And yet all of this remains for the viewer to decide for him- or herself. Lamorisse refuses to push any subtext, delighting instead in the chance to simply watch this story unfold. He captures the events with an innocent's eyes, never questioning, never doubting, never nudging a point of view. He uses a visual language that appeals to younger viewers; even its darkest moments are shown in a way that kids will comprehend with ease. And he does all of this without ever talking down to the audience, which is why it remains appreciated by fans as they age - not out of mere nostalgia, but out of true respect for a marvelous work of art.
"The Red Balloon" went on to collect a fair number of awards, including the Palme D'Or at the 1956 Cannes and the Academy Award for Best Screenplay, making it the only short film to win an Oscar outside of the short film categories. It has since gone on to become a staple of classrooms of elementary schools and film schools alike - children can enjoy the wonders of its fantasy storyline, while scholars can study how such a storyline is able to unfold with so little words.
Returning to "The Red Balloon" is like returning to an old friend. It is still warm, it is still wonderful, it is still a classic.
Long unavailable on home video, Janus Films (you know, the Criterion Collection people) has taken advantage of a recent restoration of Lamorisse's works and is releasing "The Red Balloon" as a budget title, with a lowered price tag reflecting the short running time. The packaging claims this is the movie's first appearance on DVD, although that's a slight misnomer; Netflix has offered an exclusive double-bill disc containing "The Red Balloon" and Lamorisse's "The White Mane" for a while now. Janus' release of these films ("The White Mane" will be available separately in stores the same day) marks their retail debut.
Video & Audio
That restoration I mentioned? It shows. There's still a level of grain and softness to be seen here, a combination of the film's low budget roots and Lamorisse's vision of a grungy Paris that remains essential to the look of the piece. But watch how the red balloon pops (no pun intended) from the screen, a burst of color that's more lively and bold than I've ever seen from this film before. And with such a short film spread out all by itself over the entire disc, there's not a single digital flaw to be found.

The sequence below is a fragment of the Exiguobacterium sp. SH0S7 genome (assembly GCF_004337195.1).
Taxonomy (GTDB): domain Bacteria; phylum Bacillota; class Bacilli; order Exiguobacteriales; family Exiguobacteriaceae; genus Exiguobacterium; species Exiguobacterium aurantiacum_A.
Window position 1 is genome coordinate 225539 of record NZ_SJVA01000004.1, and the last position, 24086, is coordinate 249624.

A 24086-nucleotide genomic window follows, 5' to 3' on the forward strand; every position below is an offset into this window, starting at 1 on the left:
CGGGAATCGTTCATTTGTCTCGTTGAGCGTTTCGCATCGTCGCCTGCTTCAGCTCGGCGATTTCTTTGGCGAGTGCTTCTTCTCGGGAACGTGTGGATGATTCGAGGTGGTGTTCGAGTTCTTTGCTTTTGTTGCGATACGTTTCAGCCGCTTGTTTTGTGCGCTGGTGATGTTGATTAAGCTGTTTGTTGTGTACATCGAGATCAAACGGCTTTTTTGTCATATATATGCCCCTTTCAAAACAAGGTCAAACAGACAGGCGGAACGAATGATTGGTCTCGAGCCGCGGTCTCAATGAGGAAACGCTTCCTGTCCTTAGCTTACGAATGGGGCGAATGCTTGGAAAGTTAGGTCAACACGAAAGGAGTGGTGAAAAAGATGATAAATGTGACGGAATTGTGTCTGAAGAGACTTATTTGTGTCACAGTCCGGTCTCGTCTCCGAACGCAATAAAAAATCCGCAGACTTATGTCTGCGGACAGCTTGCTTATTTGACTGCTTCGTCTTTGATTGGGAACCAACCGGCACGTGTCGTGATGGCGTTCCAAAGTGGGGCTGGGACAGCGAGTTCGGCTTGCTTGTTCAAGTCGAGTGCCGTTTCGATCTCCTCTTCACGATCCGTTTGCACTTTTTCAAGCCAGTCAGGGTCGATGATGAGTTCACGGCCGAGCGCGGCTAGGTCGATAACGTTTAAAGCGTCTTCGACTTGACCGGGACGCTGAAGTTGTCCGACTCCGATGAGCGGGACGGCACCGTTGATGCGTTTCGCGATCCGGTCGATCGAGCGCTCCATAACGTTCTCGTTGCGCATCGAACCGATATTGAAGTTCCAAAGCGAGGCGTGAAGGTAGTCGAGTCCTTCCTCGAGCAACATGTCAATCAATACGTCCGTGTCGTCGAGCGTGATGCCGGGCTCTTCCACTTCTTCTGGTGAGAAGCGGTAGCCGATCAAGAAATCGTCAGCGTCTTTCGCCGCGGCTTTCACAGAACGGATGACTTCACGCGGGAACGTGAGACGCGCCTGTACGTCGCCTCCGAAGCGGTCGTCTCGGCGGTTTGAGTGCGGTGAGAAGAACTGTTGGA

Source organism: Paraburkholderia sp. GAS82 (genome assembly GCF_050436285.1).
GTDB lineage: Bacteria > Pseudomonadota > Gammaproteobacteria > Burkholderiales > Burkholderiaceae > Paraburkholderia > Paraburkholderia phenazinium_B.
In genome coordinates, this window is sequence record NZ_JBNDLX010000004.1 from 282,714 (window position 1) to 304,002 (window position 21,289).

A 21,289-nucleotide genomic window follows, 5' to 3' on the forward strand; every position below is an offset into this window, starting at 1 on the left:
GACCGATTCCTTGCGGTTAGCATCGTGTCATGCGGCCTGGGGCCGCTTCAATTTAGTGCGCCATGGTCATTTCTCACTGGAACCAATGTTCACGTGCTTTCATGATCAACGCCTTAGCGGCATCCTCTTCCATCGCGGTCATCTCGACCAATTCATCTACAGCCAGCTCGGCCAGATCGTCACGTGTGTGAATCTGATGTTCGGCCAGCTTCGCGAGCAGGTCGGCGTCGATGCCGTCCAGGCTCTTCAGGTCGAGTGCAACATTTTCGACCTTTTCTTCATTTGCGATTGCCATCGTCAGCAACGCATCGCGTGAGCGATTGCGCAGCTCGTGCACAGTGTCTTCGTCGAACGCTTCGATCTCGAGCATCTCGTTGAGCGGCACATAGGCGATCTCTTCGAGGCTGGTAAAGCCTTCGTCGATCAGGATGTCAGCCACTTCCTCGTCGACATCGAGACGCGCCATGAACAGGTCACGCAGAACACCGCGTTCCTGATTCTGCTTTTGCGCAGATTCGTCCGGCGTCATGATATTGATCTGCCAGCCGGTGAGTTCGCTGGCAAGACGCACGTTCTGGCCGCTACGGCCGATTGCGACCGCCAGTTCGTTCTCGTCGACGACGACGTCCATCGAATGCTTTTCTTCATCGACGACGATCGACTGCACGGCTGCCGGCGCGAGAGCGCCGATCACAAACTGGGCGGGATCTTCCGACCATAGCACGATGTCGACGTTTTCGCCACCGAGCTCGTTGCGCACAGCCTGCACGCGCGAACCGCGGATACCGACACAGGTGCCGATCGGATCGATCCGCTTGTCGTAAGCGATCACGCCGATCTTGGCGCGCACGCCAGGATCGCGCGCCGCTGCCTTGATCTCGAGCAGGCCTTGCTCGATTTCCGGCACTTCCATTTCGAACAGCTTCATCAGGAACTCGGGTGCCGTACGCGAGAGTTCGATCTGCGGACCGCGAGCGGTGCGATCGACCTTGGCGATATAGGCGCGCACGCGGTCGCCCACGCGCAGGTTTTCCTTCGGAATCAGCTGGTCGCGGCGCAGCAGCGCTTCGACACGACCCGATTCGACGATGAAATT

Janus maintains the film's original 1.33:1 format, although it should be noted that they've included a small "windowbox" black border around the entire frame to protect the image from overscan. It wasn't noticeable on the first monitor I used for review, and I can't see anyone complaining about it.
The original French soundtrack is presented in Dolby mono, again maintaining the original release format. The results aren't as fancy as the visuals, but it's quite fine, considering. A little tinny, yes, but for the most part, the music (the highlight of the soundtrack) comes in very clear despite the speaker limitations, while the brief snippets of dialogue are crisper than in the muddier prints I've previously encountered. Optional English subtitles are included. (Parents worried about subtitles for kids not yet old enough to follow them should note that the film's story is effortless to follow, even without understanding the brief, random bits of French sprinkled throughout.)
There are no bonus features on the disc itself. The packaging contains a booklet with pictures from the film and short but enjoyable liner notes from Michael Koresky, who makes the amusing observation that "The Red Balloon" can be an introduction to foreign films for kids, or as he puts it: "My First Art Movie."
The lack of supplemental material is all that's keeping this otherwise stunning disc from entering the DVD Talk Collector Series. Janus instead lets the movie speak (mostly) for itself. This DVD is instead most Highly Recommended; the restoration is a knock-out, the lower price is very much appreciated, and, of course, the film is an essential entry in any film buff's library.